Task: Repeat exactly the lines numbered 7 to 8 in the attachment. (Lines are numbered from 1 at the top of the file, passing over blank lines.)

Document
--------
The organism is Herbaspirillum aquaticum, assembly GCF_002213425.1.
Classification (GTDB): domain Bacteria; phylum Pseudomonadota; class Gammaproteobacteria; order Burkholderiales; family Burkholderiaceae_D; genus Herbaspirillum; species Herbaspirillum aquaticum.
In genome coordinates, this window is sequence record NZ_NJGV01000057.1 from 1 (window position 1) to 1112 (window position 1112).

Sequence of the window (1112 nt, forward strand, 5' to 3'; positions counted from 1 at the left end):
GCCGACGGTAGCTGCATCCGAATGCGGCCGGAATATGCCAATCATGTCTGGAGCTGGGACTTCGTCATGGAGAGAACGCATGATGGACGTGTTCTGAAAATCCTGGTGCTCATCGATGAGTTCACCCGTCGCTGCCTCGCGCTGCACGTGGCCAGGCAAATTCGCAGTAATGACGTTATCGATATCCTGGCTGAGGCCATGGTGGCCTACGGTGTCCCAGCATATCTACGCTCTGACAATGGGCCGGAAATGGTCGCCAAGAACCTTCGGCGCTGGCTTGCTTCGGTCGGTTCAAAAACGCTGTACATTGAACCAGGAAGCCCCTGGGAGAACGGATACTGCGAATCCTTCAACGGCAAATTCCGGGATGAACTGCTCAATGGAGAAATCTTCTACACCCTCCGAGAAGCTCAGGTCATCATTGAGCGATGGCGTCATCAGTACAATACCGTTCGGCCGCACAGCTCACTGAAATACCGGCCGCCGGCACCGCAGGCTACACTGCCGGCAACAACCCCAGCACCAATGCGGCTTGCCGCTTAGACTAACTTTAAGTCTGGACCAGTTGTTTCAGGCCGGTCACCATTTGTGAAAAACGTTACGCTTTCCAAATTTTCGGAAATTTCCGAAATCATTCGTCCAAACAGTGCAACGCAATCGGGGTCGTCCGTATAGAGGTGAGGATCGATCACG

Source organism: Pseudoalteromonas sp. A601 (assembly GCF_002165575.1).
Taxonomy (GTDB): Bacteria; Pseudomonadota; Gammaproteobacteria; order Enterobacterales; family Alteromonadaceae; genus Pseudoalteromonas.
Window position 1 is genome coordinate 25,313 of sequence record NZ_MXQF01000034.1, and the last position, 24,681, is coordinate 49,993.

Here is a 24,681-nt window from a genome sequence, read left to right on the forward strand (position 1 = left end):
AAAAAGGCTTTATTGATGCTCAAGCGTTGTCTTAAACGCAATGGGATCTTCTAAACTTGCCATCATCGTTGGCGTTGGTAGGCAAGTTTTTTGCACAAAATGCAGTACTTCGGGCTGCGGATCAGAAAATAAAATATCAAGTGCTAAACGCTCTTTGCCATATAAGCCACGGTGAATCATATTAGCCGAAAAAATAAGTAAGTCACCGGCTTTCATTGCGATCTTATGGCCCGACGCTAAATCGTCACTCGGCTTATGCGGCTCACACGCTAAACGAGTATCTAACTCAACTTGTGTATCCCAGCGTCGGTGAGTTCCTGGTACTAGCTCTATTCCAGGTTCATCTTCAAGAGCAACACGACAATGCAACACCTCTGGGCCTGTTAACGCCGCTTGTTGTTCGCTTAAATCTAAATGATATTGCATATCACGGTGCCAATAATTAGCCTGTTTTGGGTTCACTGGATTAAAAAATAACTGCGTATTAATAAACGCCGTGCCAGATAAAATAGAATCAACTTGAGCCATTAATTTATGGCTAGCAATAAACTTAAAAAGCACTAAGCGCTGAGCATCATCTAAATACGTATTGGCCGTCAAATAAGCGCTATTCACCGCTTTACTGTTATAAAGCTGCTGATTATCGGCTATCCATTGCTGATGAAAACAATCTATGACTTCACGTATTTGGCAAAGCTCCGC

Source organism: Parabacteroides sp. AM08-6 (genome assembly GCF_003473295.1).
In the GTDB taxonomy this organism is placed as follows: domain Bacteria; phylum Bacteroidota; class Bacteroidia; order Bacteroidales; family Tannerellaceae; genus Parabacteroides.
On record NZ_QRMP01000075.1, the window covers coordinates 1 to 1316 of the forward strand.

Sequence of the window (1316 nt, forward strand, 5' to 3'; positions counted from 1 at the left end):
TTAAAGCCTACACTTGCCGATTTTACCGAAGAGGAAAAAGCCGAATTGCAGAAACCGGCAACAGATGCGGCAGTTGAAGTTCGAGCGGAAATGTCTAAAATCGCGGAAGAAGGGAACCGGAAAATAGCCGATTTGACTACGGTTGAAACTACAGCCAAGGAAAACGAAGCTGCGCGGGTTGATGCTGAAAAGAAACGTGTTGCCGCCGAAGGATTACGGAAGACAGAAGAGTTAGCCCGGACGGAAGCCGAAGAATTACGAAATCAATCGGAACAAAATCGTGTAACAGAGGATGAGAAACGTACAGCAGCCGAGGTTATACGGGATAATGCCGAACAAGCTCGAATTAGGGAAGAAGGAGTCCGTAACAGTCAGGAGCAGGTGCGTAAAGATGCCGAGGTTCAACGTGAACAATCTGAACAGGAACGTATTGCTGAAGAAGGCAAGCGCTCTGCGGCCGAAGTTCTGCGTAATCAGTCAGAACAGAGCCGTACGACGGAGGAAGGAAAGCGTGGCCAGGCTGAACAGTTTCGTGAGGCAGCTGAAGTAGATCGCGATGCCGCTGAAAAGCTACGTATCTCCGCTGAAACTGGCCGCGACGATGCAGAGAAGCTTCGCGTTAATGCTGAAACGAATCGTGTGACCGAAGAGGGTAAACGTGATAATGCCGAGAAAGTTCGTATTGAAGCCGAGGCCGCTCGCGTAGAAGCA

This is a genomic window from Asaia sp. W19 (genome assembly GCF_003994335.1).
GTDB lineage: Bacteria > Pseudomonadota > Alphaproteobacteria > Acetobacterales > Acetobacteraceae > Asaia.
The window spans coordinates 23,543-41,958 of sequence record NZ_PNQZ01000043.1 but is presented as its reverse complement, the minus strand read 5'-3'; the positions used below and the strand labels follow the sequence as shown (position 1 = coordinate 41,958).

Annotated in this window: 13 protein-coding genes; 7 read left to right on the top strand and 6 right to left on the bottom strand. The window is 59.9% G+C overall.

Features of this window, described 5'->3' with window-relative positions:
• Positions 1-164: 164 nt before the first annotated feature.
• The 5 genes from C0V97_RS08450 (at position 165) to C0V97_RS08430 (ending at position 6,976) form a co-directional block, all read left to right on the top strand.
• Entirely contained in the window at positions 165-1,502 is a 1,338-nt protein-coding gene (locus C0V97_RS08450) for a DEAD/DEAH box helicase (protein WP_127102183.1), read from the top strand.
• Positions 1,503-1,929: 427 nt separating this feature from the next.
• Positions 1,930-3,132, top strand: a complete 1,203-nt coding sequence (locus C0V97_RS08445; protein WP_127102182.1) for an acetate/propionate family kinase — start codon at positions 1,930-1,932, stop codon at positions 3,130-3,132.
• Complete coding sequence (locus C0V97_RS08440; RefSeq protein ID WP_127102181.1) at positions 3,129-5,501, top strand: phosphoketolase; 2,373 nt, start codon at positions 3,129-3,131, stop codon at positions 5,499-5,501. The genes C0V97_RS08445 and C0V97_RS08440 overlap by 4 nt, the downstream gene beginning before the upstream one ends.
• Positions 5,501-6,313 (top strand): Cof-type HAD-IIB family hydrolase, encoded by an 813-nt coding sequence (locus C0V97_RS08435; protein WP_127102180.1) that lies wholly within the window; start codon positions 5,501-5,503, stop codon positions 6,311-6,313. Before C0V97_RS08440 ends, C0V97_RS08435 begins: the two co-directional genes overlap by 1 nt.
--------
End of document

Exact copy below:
Taxonomy (GTDB): Bacteria; Pseudomonadota; Gammaproteobacteria; order Enterobacterales; family Alteromonadaceae; genus Pseudoalteromonas.
Window position 1 is genome coordinate 25,313 of sequence record NZ_MXQF01000034.1, and the last position, 24,681, is coordinate 49,993.